You can watch Old School New School for free: http://www.snagfilms.com/films/title/old_school_new_school

Producer Steven Fischer at Paramount Studios in 2009 during the production of Old School New School.

 

Just finished watching [Old School New School] for the first time (it won’t be the last time I assure you). Thanks for making an important film for all of us involved with creative work…

Joe I., Winnipeg, Canada

 

Steven, I am watching your documentary and learning so much from it. Thank for sharing this with me.

Larry M., Boston, MA

 

A fascinating movie about the creative potential we all possess! Enjoy and learn!

Dr. Robert M., Australia

 

Wonderful! Steven Fischer’s movie is a must-view. An extraordinary, inspirational distillation of artists’ wisdom and insight, with nothing getting in the way. If you want a daily warmup, this is it!

Howard E., United Kingdom

 

Steven, [Old School New School] was outstanding, and such a tribute for anyone doubting their own dreams for success, especially in the arts. It is one I will watch more than just once. I felt as though it was made for me…the midwestern working mom of 4 boys with a passion for writing and a dream of bringing my words to the next level. Someone like myself doesn’t really know where to begin. But, I’ll keep working at it and investigating what I need to do to see the words “based on a book by Donna Marie” someday. Thanks so much for sharing such an inspiring documentary.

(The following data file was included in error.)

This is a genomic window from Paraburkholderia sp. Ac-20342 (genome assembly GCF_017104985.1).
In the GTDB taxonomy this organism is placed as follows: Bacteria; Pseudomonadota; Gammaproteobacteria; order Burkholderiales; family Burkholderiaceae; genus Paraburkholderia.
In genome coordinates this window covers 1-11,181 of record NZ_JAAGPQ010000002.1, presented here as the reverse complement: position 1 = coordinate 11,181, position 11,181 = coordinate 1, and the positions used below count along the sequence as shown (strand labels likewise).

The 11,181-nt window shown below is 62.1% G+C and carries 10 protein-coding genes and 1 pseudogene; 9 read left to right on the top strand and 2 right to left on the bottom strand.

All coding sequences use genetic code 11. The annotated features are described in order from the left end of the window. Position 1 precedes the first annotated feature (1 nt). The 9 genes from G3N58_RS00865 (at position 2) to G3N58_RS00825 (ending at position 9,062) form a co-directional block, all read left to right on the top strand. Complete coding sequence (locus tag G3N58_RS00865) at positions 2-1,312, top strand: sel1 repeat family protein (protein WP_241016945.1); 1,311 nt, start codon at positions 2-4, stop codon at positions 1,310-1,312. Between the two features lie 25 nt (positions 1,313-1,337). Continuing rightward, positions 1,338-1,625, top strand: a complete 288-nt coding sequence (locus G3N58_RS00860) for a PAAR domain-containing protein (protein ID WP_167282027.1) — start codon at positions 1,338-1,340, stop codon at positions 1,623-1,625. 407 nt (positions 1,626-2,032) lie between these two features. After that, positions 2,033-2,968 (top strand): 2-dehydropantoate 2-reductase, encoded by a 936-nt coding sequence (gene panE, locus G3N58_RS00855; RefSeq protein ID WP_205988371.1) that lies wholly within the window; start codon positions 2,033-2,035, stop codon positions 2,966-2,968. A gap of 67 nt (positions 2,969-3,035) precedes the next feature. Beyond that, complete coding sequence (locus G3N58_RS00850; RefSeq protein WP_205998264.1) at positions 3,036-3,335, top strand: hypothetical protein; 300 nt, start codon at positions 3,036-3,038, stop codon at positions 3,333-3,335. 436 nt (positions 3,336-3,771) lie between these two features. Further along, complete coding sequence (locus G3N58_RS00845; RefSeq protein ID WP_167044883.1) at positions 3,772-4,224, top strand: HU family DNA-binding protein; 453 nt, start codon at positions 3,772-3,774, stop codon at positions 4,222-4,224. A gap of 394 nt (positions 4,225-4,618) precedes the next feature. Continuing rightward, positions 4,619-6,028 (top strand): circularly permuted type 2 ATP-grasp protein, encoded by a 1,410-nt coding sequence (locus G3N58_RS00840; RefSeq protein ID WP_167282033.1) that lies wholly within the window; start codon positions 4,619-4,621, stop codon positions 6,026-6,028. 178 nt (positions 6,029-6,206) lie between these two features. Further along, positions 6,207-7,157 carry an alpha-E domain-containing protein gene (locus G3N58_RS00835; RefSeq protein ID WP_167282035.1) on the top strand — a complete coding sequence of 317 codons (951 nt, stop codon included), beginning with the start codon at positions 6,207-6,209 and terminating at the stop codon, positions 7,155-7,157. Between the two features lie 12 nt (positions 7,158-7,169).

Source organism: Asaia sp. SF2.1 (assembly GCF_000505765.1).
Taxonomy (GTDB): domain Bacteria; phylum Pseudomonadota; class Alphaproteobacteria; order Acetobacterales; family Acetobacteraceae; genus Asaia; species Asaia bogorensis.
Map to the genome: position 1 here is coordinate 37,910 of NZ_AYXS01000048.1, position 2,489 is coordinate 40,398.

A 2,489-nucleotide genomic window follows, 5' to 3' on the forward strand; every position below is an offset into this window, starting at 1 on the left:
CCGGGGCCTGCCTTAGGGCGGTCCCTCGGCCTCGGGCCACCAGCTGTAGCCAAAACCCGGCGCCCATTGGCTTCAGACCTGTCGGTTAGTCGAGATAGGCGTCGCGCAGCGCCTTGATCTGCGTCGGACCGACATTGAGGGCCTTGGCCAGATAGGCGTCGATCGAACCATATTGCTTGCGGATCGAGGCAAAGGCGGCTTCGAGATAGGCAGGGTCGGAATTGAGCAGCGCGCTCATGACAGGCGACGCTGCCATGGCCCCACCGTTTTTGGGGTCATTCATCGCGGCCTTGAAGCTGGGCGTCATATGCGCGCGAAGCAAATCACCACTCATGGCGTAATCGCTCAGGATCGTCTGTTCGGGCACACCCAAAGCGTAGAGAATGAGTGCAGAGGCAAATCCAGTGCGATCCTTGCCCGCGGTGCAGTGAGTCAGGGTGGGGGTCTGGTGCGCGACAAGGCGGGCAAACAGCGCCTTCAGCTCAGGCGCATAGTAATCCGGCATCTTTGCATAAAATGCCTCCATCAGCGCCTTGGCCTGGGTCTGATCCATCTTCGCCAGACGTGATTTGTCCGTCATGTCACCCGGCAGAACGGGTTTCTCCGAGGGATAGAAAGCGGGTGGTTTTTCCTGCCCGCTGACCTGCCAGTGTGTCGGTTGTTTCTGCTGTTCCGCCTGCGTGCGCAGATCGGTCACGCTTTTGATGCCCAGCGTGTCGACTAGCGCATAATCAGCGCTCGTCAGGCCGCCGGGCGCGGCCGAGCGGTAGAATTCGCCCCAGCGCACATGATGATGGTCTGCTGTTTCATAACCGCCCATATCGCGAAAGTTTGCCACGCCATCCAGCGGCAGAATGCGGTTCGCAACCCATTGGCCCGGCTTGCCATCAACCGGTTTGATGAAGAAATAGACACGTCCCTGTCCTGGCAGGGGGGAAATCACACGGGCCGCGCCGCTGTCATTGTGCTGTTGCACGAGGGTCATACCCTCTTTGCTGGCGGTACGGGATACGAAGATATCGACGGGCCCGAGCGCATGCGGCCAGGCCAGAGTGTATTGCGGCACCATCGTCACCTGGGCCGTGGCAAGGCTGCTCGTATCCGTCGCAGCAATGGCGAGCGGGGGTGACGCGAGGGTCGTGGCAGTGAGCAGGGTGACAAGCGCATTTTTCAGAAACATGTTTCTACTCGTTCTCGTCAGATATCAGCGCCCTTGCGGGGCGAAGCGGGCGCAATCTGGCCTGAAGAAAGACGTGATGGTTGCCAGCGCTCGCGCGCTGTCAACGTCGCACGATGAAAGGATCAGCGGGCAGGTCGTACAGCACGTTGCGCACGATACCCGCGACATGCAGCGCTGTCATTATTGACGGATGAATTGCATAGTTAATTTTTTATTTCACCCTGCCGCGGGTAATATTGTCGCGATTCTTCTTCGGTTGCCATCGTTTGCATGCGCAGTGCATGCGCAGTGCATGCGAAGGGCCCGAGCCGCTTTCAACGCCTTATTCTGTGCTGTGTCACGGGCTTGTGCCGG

Donna M., Chicago, IL

 

I watch your film Old School New School at least once a day. It fires my creative synapses. I want to thank you for the film. 

Jermaine T., Kansas City, MO